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The essential role of mRNA degradation in understanding and engineering E. coli metabolism.

Authors
  • Roux, Charlotte1
  • Etienne, Thibault A2
  • Hajnsdorf, Eliane3
  • Ropers, Delphine4
  • Carpousis, A J5
  • Cocaign-Bousquet, Muriel6
  • Girbal, Laurence7
  • 1 TBI, Université de Toulouse, CNRS, INRAE, INSA, 31077 Toulouse, France; UMR8261, CNRS, Université de Paris, Institut de Biologie Physico-Chimique, 13 rue Pierre et Marie Curie, 75005 Paris, France. Electronic address: [email protected] , (France)
  • 2 TBI, Université de Toulouse, CNRS, INRAE, INSA, 31077 Toulouse, France; Univ. Grenoble Alpes, Inria, 38000 Grenoble, France. Electronic address: [email protected] , (France)
  • 3 UMR8261, CNRS, Université de Paris, Institut de Biologie Physico-Chimique, 13 rue Pierre et Marie Curie, 75005 Paris, France. Electronic address: [email protected] , (France)
  • 4 Univ. Grenoble Alpes, Inria, 38000 Grenoble, France. Electronic address: [email protected] , (France)
  • 5 TBI, Université de Toulouse, CNRS, INRAE, INSA, 31077 Toulouse, France; LMGM, Université de Toulouse, CNRS, UPS, CBI, 31062 Toulouse, France. Electronic address: [email protected] , (France)
  • 6 TBI, Université de Toulouse, CNRS, INRAE, INSA, 31077 Toulouse, France. Electronic address: [email protected] , (France)
  • 7 TBI, Université de Toulouse, CNRS, INRAE, INSA, 31077 Toulouse, France. Electronic address: [email protected] , (France)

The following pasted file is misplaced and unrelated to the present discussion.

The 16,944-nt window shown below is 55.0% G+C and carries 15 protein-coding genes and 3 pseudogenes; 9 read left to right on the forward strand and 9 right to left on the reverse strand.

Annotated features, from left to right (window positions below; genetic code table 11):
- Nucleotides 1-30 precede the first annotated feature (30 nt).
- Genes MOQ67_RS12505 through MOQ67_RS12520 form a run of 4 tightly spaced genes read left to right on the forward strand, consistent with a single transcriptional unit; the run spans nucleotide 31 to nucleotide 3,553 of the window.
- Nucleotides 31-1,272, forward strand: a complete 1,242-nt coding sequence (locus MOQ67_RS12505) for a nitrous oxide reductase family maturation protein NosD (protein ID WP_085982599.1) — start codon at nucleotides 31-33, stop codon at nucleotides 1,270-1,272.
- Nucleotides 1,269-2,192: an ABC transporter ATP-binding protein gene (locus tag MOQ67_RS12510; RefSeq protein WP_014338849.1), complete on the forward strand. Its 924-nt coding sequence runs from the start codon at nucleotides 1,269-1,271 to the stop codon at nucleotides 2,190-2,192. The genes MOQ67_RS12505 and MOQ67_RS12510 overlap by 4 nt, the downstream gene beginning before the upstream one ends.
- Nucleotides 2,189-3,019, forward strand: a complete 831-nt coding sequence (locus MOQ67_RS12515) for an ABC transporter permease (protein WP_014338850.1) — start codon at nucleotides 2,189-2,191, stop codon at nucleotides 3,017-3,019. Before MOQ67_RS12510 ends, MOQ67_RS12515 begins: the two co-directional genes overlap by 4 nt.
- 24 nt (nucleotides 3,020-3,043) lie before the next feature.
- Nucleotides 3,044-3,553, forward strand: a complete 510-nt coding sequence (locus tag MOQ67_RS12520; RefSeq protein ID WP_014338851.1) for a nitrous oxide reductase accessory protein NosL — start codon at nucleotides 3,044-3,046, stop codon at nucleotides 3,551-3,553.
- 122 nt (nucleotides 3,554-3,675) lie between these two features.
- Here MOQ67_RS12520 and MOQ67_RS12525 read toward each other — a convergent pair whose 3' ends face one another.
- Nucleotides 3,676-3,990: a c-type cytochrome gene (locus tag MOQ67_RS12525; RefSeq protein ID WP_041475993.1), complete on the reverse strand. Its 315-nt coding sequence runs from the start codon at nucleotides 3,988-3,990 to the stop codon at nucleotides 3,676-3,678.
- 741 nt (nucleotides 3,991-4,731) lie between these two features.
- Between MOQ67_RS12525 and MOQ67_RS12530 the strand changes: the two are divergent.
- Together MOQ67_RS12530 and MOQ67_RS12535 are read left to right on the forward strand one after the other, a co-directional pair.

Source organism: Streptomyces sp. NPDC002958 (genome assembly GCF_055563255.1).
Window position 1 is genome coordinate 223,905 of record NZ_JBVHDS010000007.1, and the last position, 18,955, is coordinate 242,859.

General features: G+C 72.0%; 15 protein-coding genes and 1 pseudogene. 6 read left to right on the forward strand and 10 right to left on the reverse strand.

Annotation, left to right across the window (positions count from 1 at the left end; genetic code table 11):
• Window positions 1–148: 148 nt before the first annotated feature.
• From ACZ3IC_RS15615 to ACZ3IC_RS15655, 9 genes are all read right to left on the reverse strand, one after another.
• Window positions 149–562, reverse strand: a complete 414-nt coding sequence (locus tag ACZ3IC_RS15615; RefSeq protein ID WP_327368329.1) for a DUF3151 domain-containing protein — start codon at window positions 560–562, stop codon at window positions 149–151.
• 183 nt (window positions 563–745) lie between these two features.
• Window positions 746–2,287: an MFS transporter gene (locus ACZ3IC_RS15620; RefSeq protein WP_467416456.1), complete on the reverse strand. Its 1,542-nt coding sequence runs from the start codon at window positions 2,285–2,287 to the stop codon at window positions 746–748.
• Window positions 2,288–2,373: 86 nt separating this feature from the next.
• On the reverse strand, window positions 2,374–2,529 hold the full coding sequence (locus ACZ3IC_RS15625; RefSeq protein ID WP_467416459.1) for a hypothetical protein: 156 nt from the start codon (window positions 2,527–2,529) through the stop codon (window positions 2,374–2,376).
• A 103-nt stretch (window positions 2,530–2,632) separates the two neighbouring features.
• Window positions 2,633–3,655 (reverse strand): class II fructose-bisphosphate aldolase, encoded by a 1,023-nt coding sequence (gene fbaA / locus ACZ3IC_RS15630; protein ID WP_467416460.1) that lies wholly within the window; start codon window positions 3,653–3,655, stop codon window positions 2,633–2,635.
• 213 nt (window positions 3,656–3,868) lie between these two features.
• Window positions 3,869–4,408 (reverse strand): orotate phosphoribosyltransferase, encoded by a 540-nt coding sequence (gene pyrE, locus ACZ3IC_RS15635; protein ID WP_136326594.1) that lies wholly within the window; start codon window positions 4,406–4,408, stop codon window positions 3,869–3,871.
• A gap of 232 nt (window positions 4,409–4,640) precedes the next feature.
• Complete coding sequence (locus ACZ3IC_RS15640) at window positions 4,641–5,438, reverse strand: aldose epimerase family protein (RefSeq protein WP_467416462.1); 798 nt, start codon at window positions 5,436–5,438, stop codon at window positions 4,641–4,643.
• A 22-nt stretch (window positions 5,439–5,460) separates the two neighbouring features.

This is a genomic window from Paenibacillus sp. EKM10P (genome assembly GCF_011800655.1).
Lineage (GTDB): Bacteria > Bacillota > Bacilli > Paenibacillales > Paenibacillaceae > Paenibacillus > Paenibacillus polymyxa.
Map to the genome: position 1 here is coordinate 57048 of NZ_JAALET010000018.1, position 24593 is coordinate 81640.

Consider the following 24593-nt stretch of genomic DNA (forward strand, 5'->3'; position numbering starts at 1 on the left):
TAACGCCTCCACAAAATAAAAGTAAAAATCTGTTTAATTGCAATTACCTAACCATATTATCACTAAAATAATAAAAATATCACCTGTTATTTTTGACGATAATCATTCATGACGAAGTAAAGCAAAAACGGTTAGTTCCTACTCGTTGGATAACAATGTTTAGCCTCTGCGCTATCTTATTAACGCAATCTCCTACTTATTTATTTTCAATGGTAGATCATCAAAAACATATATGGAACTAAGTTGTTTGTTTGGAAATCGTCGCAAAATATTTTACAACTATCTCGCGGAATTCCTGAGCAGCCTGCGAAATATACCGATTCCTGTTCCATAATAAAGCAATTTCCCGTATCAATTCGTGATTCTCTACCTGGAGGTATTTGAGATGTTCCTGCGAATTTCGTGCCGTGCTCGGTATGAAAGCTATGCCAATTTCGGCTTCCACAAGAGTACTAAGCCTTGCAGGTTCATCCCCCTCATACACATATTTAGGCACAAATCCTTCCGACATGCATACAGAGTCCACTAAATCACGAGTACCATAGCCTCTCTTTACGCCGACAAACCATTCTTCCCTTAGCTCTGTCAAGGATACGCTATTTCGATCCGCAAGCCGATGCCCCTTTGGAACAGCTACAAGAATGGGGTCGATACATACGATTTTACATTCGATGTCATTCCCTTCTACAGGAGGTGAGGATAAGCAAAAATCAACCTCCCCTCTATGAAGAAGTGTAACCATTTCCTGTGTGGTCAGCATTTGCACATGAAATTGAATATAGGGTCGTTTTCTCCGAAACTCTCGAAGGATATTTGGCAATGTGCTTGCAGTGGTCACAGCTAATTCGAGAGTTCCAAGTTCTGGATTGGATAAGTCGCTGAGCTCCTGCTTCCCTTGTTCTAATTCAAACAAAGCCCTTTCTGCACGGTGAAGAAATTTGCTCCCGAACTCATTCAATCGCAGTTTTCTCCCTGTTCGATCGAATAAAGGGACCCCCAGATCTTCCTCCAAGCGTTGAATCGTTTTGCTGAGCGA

Type
Published Article
Journal
Biotechnology advances
Publisher
Oxford : Pergamon Press
Publication Date
Jul 21, 2021
Pages
107805–107805
Identifiers
DOI: 10.1016/j.biotechadv.2021.107805
PMID: 34302931
Source
Medline
Keywords
Language
English
License
Unknown

Abstract

Metabolic engineering strategies are crucial for the development of bacterial cell factories with improved performance. Until now, optimal metabolic networks have been designed based on systems biology approaches integrating large-scale data on the steady-state concentrations of mRNA, protein and metabolites, sometimes with dynamic data on fluxes, but rarely with any information on mRNA degradation. In this review, we compile growing evidence that mRNA degradation is a key regulatory level in E. coli that metabolic engineering strategies should take into account. We first discuss how mRNA degradation interacts with transcription and translation, two other gene expression processes, to balance transcription regulation and remove poorly translated mRNAs. The many reciprocal interactions between mRNA degradation and metabolism are also highlighted: metabolic activity can be controlled by changes in mRNA degradation and in return, the activity of the mRNA degradation machinery is controlled by metabolic factors. The mathematical models of the crosstalk between mRNA degradation dynamics and other cellular processes are presented and discussed with a view towards novel mRNA degradation-based metabolic engineering strategies. We show finally that mRNA degradation-based strategies have already successfully been applied to improve heterologous protein synthesis. Overall, this review underlines how important mRNA degradation is in regulating E. coli metabolism and identifies mRNA degradation as a key target for innovative metabolic engineering strategies in biotechnology. Copyright © 2021 The Author(s). Published by Elsevier Inc. All rights reserved.

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